By his estimate, Pennsylvania dog handler John Preston worked more than 100 criminal cases for Brevard County police and prosecutors from 1981 to 1984, earning tens of thousands of dollars to link suspects to crimes.
Since then, Preston has been exposed as a fraud, and Florida has freed three imprisoned men since 1987, including accused rapist Wilton Dedge in 2004 and accused murderer William Dillon this year. Both spent more than two decades in prison before modern DNA tests showed that they couldn't have touched the evidence to which Preston's dogs had linked them.
Which raises the questions: How many others did Preston help convict in the early 1980s? And how did bad evidence from his tracking dogs influence the outcome of cases?
Of 48 grand jury indictments in Brevard during those four years, FLORIDA TODAY found 16 murder and capital sexual assault cases in which the dog handler testified or provided key evidence. Archived trial records revealed that Preston's tainted testimony mostly helped -- but sometimes hurt -- prosecutors:
After Dedge's 2004 release, Brevard-Seminole State Attorney Norman Wolfinger -- a public defender during the Preston era -- asked his staff to review all cases of people still imprisoned because of Preston.
"The system is set up to make it difficult to convict an innocent person. This should rarely happen," said law professor Charles Rose of Stetson University in St. Petersburg. "But DNA evidence shows what we've said all along, that people are human, and humans are fallible."
Wolfinger ordered another review after a FLORIDA TODAY report on June 21 identified others convicted with Preston's help.
Brevard investigators first employed Preston in 1981 on the recommendation of an Orange County sheriff's deputy who had used him in the murder investigation of an Eatonville postmistress.
Preston died last year.
Trial records show that Preston used two methods to link suspects to a crime:
The Brevard County Sheriff's Office brought Preston in on the 1981 double-murder and sexual assault of two teenage Titusville girls. Witnesses said Mark Wayne Jones picked them up at a Cocoa Beach nightclub and heard him talk about killing them. After sniffing one victim's shoe, Preston's dog Harass II alerted to her scent in Jones' 1973 Ford Pinto.
Preston didn't testify in court, but then-Assistant State Attorney Dean Moxley mentioned the dog evidence at the hearing in which Jones pleaded guilty to murder to avoid the death penalty, court transcripts show.
Subsequent convictions only bolstered the dog handler's credibility as an expert witness, trial records show. Moxley told a judge in a 1982 murder case that Preston had helped seal convictions in 10 other cases -- five of them murders -- and was recognized as an "expert tracker" by the 18th Judicial Circuit. Preston once testified that he had worked more than 100 cases in Brevard and more than 50 elsewhere in Florida.
Nearly from the start, defense lawyers -- in many cases, public defenders -- tried to discredit Preston as a witness by attacking his credentials and his dogs' training and inconsistent performance. They criticized Preston for leading his dog, giving foot signals, standing near scented items in lineups in which one item was obviously different from the rest.
Phyllis Riewe, an assistant public defender in 1981, was first to move to suppress Preston's evidence, in the rape trial of Frank Berry. She said the dog naturally picked an old nightgown from a lineup that otherwise included four brand-new nightgowns and couldn't help but pick the knife bearing the victim's blood from a lineup with other knives washed clean.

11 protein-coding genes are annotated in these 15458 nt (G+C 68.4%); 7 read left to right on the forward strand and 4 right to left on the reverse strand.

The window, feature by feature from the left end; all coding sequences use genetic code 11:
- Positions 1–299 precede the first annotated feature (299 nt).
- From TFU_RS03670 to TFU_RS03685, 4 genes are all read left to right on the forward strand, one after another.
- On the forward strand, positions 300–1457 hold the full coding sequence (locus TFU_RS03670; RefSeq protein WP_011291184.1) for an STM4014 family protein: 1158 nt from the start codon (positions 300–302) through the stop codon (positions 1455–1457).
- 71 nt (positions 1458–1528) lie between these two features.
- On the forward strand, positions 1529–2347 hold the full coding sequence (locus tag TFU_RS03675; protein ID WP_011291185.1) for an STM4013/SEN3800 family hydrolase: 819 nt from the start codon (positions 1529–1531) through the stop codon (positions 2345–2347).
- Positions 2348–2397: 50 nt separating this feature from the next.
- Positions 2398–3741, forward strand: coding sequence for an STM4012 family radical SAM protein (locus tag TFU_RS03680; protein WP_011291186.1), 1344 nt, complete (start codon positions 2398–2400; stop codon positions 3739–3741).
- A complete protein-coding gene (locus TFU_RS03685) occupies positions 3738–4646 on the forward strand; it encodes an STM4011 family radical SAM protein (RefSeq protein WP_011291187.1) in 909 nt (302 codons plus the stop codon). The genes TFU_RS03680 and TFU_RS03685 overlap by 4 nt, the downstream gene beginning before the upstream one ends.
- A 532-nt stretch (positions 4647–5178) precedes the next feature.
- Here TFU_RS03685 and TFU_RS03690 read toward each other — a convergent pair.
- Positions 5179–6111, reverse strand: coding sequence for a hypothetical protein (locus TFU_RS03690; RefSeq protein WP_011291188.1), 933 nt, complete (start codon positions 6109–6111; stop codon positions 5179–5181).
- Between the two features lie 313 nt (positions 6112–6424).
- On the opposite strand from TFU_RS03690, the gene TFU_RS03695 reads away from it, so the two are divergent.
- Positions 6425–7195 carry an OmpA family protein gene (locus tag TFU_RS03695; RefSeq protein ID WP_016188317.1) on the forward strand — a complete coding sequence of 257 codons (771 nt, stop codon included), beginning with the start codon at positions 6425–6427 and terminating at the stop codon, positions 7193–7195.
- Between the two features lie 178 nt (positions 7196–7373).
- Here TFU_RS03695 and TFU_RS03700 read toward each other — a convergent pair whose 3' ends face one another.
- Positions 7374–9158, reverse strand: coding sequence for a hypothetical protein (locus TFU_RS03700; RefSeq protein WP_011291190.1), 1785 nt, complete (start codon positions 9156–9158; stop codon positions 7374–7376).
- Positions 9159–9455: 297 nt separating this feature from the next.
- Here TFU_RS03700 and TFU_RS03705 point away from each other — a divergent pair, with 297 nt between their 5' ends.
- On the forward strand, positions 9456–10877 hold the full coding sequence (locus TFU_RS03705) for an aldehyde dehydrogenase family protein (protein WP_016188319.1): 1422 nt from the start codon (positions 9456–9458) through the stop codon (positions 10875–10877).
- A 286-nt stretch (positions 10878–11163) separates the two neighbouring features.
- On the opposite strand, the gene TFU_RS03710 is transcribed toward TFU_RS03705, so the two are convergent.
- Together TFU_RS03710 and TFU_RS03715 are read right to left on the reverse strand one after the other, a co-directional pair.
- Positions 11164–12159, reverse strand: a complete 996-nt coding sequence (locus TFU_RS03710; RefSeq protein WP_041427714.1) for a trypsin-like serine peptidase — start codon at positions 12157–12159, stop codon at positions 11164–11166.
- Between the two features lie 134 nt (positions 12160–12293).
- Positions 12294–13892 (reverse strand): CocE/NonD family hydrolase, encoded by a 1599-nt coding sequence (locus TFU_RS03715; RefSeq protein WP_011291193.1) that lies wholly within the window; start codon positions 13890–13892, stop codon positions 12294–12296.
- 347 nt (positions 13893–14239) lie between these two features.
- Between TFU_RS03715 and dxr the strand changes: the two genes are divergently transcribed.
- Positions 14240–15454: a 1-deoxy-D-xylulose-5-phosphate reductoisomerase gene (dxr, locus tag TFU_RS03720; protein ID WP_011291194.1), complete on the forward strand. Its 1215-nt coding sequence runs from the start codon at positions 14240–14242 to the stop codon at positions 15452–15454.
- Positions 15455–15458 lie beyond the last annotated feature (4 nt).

The judge denied that motion. Berry was sentenced to 124 years in prison.
"You need a mountain of evidence to show this witness was not credible," said Rose, the Stetson University professor. And even so, he cautioned, "a dirty witness doesn't mean an innocent defendant."
Prosecutors have a responsibility to ensure that evidence doesn't merely conform to preconceived notions, said George "Bob" Dekle, a criminal law professor at the University of Florida and a former prosecutor for the Third Judicial Circuit of Florida.
"You have to be wary," Dekle said. "You have to make dang sure it's the right evidence."
Moxley continued to employ Preston as an expert, even as other prosecutors and law enforcement officers began to suspect that Preston was a fraud, trial records show.
Sam Bardwell, who prosecuted Frank Berry, testified in another man's appeal in 1987 that he had begun to suspect Preston after the dog handler refused to participate in a "scientific experiment" Bardwell recommended.
In another case, Preston's dog failed three times to call attention to anything in a "scent lineup" before it seemed to identify the murder weapons. Then it urinated on several towels marked as evidence from the crime scene.
Preston's credibility collapsed in 1984, costing prosecutors a murder conviction. A jury acquitted defendant James Elmen, who later, in 1985, raped and killed a Jacksonville woman.
Convicted murderer Juan Ramos was acquitted on appeal in 1987.
Testifying at Ramos' appeal, ex-prosecutor Bardwell said discrediting Preston was a high point of his career. That testimony, plus detailed accounts of how Preston manipulated scent tests, helped unravel the state's case against Ramos. "You couldn't see any competency in the action of the dog," Bardwell said.
At the time, Moxley said, he had no reason to doubt Preston's credibility."If you believe you have evidence that is not reliable or tainted, you do not use it," Moxley said. "Today, I wouldn't use Preston."